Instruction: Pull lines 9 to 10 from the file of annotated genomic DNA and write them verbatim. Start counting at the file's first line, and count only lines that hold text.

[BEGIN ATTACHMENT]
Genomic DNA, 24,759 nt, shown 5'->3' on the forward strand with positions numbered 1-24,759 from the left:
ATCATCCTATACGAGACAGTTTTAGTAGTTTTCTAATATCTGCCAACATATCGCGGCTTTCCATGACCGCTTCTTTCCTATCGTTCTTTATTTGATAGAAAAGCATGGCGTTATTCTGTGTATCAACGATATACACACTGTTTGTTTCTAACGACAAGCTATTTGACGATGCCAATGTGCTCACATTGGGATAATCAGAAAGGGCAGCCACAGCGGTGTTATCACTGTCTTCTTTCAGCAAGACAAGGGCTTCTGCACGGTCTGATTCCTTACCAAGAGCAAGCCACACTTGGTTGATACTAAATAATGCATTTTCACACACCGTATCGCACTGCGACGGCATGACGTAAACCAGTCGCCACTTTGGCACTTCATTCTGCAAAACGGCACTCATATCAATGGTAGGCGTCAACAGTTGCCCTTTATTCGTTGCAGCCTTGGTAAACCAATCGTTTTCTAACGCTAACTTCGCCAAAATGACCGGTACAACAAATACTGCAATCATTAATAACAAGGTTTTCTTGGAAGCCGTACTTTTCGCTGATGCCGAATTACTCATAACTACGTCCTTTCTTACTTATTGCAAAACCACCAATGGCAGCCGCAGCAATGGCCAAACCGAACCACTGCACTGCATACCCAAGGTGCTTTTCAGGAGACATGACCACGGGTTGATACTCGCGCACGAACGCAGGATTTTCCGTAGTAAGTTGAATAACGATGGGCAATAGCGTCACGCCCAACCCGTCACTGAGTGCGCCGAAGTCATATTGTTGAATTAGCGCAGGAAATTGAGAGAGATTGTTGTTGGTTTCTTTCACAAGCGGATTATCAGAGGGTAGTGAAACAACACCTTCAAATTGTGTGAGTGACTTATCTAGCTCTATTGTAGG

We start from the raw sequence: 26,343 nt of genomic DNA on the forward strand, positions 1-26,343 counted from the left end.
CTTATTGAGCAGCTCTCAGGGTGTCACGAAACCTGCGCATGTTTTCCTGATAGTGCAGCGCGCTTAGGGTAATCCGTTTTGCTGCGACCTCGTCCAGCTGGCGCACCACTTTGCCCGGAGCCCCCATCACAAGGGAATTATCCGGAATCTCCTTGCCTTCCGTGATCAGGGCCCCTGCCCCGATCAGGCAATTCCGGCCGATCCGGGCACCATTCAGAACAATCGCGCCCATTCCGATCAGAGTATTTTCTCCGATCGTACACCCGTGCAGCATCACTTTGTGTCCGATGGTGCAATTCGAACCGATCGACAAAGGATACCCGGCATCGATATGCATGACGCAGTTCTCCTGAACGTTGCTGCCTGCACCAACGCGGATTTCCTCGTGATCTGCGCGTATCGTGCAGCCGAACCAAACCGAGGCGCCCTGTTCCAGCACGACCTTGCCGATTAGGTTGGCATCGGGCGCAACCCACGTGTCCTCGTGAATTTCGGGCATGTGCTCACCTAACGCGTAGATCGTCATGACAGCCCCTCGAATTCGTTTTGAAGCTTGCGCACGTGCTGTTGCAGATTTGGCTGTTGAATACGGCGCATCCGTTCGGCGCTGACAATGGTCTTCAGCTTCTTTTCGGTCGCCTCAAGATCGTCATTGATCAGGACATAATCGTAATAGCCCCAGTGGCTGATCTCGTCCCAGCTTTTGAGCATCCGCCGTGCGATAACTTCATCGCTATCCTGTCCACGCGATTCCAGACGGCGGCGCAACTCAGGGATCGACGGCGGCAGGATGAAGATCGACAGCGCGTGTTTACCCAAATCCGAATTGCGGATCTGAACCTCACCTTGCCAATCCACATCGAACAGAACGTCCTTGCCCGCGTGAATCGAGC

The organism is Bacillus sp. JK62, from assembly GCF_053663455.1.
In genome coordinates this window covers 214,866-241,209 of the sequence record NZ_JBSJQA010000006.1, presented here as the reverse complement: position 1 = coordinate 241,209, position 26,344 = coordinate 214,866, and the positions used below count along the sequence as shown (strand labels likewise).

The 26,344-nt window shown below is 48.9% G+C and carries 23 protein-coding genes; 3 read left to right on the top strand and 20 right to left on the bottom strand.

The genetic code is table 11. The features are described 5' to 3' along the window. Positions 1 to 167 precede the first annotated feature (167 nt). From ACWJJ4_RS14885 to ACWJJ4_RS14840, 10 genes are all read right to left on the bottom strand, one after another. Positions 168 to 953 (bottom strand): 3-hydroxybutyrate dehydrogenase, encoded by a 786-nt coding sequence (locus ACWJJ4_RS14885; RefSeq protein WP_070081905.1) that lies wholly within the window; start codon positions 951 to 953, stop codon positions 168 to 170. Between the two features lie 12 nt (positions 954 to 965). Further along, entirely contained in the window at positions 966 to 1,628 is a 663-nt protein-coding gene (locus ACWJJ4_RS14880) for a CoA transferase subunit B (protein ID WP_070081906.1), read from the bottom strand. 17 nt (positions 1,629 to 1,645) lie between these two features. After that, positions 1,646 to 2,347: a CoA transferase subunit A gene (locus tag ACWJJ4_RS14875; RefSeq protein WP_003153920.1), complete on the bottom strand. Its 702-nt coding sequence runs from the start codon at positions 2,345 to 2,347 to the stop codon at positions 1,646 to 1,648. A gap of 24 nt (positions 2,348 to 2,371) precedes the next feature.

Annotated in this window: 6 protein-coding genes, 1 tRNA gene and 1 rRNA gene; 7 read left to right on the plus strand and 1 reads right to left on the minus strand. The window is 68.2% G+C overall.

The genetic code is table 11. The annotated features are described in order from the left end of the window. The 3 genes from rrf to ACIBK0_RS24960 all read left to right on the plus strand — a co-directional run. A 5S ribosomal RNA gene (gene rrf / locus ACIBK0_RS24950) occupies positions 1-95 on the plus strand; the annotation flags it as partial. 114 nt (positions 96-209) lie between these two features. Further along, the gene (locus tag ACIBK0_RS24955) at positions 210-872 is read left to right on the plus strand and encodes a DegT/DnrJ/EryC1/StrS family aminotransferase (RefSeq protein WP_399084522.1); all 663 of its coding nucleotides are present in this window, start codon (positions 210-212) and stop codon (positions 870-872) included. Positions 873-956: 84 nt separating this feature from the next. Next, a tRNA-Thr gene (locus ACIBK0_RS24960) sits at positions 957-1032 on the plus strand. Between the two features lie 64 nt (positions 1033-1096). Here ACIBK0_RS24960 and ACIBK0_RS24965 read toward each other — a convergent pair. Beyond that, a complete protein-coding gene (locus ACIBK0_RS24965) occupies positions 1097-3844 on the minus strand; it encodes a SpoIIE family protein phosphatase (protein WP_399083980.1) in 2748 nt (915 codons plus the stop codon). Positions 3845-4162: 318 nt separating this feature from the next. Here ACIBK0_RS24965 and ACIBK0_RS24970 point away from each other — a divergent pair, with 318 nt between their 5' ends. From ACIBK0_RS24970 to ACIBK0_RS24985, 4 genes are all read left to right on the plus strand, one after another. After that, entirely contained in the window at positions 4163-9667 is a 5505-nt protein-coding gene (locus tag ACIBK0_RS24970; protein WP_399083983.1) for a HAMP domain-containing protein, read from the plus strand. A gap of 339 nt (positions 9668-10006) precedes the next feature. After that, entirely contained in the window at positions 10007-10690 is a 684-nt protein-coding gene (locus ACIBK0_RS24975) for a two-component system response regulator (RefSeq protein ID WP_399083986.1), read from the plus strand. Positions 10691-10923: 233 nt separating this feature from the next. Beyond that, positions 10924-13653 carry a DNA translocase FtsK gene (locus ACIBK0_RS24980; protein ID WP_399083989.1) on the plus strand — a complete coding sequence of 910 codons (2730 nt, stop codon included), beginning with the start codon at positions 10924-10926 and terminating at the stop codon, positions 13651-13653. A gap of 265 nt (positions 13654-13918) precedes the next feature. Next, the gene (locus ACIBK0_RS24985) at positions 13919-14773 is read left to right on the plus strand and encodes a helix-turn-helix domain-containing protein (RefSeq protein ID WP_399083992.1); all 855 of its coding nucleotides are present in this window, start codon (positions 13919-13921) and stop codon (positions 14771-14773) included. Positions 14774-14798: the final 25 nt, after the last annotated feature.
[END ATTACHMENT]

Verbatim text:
Annotated in this window: 6 protein-coding genes, 1 tRNA gene and 1 rRNA gene; 7 read left to right on the plus strand and 1 reads right to left on the minus strand. The window is 68.2% G+C overall.

The genetic code is table 11. The annotated features are described in order from the left end of the window. The 3 genes from rrf to ACIBK0_RS24960 all read left to right on the plus strand — a co-directional run. A 5S ribosomal RNA gene (gene rrf / locus ACIBK0_RS24950) occupies positions 1-95 on the plus strand; the annotation flags it as partial. 114 nt (positions 96-209) lie between these two features. Further along, the gene (locus tag ACIBK0_RS24955) at positions 210-872 is read left to right on the plus strand and encodes a DegT/DnrJ/EryC1/StrS family aminotransferase (RefSeq protein WP_399084522.1); all 663 of its coding nucleotides are present in this window, start codon (positions 210-212) and stop codon (positions 870-872) included. Positions 873-956: 84 nt separating this feature from the next. Next, a tRNA-Thr gene (locus ACIBK0_RS24960) sits at positions 957-1032 on the plus strand. Between the two features lie 64 nt (positions 1033-1096). Here ACIBK0_RS24960 and ACIBK0_RS24965 read toward each other — a convergent pair. Beyond that, a complete protein-coding gene (locus ACIBK0_RS24965) occupies positions 1097-3844 on the minus strand; it encodes a SpoIIE family protein phosphatase (protein WP_399083980.1) in 2748 nt (915 codons plus the stop codon). Positions 3845-4162: 318 nt separating this feature from the next. Here ACIBK0_RS24965 and ACIBK0_RS24970 point away from each other — a divergent pair, with 318 nt between their 5' ends. From ACIBK0_RS24970 to ACIBK0_RS24985, 4 genes are all read left to right on the plus strand, one after another. After that, entirely contained in the window at positions 4163-9667 is a 5505-nt protein-coding gene (locus tag ACIBK0_RS24970; protein WP_399083983.1) for a HAMP domain-containing protein, read from the plus strand. A gap of 339 nt (positions 9668-10006) precedes the next feature. After that, entirely contained in the window at positions 10007-10690 is a 684-nt protein-coding gene (locus ACIBK0_RS24975) for a two-component system response regulator (RefSeq protein ID WP_399083986.1), read from the plus strand. Positions 10691-10923: 233 nt separating this feature from the next. Beyond that, positions 10924-13653 carry a DNA translocase FtsK gene (locus ACIBK0_RS24980; protein ID WP_399083989.1) on the plus strand — a complete coding sequence of 910 codons (2730 nt, stop codon included), beginning with the start codon at positions 10924-10926 and terminating at the stop codon, positions 13651-13653. A gap of 265 nt (positions 13654-13918) precedes the next feature. Next, the gene (locus ACIBK0_RS24985) at positions 13919-14773 is read left to right on the plus strand and encodes a helix-turn-helix domain-containing protein (RefSeq protein ID WP_399083992.1); all 855 of its coding nucleotides are present in this window, start codon (positions 13919-13921) and stop codon (positions 14771-14773) included. Positions 14774-14798: the final 25 nt, after the last annotated feature.